Energy economists theorize that declining energy availability will result in a higher price for energy and that this will attract investment to procure new sources of energy that may be substituted. However as Michael Lardelli and others have pointed out, this hypothesis does not include the concept of Energy Returned on Energy Invested, which is important for example, when considering biofuels as an alternative to conventional energy supplies. The theory also assumes that capital investment in the substitution sector will be available even if a financial downturn caused by higher energy prices happens. Nor does the theory account for the fact that the most easily obtainable energy is extracted from reserves first because it provides the most profit leaving the smaller, harder to reach and more expensive to produce reserves.

Future and alternative energy sources

In response to the petroleum crisis, the principles of green energy and sustainable living movements gain popularity. This has led to increasing interest in alternate power/fuel research such as fuel cell technology, liquid nitrogen economy, hydrogen fuel, methanol, biodiesel, Karrick process, solar energy, artificial photosynthesis, geothermal energy, Space-based solar power, tidal energy, wave power, and wind energy, and fusion power. To date, only hydroelectricity and nuclear power have been significant alternatives to fossil fuel.
Hydrogen gas is currently produced at a net energy loss from natural gas, which is also experiencing declining production in North America and elsewhere. When not produced from natural gas, hydrogen still needs another source of energy to create it, also at a loss during the process. This has led to hydrogen being regarded as a 'carrier' of energy, like electricity, rather than a 'source'. The unproven dehydrogenating process has also been suggested for the use water as an energy source.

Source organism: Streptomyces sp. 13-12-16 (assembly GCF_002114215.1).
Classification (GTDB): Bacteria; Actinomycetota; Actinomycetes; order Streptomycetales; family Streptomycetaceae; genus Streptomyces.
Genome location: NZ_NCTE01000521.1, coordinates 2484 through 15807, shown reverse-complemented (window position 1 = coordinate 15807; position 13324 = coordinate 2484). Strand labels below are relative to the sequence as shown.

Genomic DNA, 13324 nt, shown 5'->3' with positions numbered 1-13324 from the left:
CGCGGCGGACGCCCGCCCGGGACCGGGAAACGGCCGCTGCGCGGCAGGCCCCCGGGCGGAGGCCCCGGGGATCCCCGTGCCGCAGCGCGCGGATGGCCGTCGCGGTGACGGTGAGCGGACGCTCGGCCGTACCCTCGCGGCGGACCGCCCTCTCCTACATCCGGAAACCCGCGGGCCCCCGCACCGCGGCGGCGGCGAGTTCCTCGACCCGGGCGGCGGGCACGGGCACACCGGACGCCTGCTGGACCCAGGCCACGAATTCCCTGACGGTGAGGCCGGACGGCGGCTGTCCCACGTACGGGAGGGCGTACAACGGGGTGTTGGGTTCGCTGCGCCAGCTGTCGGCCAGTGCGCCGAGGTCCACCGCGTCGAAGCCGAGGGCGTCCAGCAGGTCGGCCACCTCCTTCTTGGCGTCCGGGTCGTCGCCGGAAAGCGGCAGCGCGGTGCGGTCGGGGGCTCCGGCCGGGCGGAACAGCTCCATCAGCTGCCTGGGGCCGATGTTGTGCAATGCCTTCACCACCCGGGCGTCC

Efficiency mechanisms such as Negawatt power can encourage significantly more effective use of current generating capacity. It is a term used to describe the trading of increased efficiency, using consumption efficiency to increase available market supply rather than by increasing plant generation capacity. As such, it is a demand-side as opposed to a supply-side measure.


Although technology has made oil extraction more efficient, the world is having to struggle to provide oil by using increasingly costly and less productive methods such as deep sea drilling, and developing environmentally sensitive areas such as the Arctic National Wildlife Refuge.
The world's population continues to grow at a quarter of a million people per day, increasing the consumption of energy. Although far less from people in developing countries, especially USA, the per capita energy consumption of China, India and other developing nations continues to increase as the people living in these countries adopt more energy intensive lifestyles. At present a small part of the world's population consumes a large part of its resources, with the United States and its population of 300 million people consuming far more oil than China with its population of 1.3 billion people.
William Catton has emphasised the link between population size and energy supply, concluding